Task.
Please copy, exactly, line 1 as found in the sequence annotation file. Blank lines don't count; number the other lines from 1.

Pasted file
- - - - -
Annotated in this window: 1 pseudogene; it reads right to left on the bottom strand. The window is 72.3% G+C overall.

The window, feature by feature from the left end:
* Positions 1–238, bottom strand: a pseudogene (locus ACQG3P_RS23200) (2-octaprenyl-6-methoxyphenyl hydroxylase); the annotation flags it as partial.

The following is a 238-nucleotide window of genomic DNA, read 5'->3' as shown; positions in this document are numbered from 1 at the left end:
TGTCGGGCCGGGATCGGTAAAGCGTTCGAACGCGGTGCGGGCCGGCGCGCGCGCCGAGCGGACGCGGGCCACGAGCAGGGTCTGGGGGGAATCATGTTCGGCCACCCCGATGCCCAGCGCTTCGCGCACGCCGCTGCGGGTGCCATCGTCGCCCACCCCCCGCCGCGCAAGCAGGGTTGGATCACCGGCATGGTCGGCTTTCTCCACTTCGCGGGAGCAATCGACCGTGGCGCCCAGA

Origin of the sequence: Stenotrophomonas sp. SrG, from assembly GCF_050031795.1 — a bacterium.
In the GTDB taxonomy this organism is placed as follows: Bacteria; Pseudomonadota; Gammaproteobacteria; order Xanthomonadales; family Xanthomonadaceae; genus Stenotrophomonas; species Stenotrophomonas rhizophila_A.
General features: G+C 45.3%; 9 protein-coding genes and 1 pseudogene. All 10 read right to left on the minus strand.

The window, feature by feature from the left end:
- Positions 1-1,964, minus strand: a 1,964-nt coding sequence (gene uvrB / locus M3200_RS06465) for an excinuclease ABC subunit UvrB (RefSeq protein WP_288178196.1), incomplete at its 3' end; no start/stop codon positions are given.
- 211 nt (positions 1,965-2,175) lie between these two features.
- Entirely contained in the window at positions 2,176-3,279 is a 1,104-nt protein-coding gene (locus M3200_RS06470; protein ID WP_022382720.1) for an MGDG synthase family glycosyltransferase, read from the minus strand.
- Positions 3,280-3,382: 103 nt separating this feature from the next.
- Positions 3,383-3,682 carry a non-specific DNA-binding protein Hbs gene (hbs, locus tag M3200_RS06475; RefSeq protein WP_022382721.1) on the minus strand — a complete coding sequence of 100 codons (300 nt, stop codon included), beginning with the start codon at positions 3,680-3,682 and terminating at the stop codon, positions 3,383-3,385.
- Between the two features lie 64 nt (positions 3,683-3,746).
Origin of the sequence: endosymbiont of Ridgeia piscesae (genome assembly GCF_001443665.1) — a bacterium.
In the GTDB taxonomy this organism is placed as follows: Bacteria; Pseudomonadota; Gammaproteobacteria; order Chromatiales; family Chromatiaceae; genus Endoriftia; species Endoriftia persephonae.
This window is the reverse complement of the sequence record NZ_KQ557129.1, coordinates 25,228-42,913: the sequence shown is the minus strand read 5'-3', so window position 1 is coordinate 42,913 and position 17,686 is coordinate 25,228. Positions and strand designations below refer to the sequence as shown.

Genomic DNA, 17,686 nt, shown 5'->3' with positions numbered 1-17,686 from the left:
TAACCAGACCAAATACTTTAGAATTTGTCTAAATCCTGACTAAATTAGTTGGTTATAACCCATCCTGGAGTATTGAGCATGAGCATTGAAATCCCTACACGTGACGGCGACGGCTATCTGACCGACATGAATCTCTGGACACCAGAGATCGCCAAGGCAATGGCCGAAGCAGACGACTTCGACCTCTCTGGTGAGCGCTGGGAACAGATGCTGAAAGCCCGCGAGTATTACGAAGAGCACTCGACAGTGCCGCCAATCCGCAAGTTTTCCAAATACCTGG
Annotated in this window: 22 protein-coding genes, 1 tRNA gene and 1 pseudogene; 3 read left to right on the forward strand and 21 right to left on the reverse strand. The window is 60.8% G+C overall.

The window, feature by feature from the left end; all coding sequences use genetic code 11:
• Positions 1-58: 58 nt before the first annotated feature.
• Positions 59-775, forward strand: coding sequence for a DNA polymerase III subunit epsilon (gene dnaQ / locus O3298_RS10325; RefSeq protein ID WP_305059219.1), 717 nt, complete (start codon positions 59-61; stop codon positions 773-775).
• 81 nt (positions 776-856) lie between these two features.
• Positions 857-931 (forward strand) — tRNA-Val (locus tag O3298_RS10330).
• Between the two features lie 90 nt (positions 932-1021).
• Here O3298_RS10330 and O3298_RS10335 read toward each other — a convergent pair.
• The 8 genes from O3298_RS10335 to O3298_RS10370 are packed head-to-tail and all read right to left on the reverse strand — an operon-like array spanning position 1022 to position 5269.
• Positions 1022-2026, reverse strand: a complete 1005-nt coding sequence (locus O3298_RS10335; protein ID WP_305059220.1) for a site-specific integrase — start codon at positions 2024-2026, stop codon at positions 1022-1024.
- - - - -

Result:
Annotated in this window: 1 pseudogene; it reads right to left on the bottom strand. The window is 72.3% G+C overall.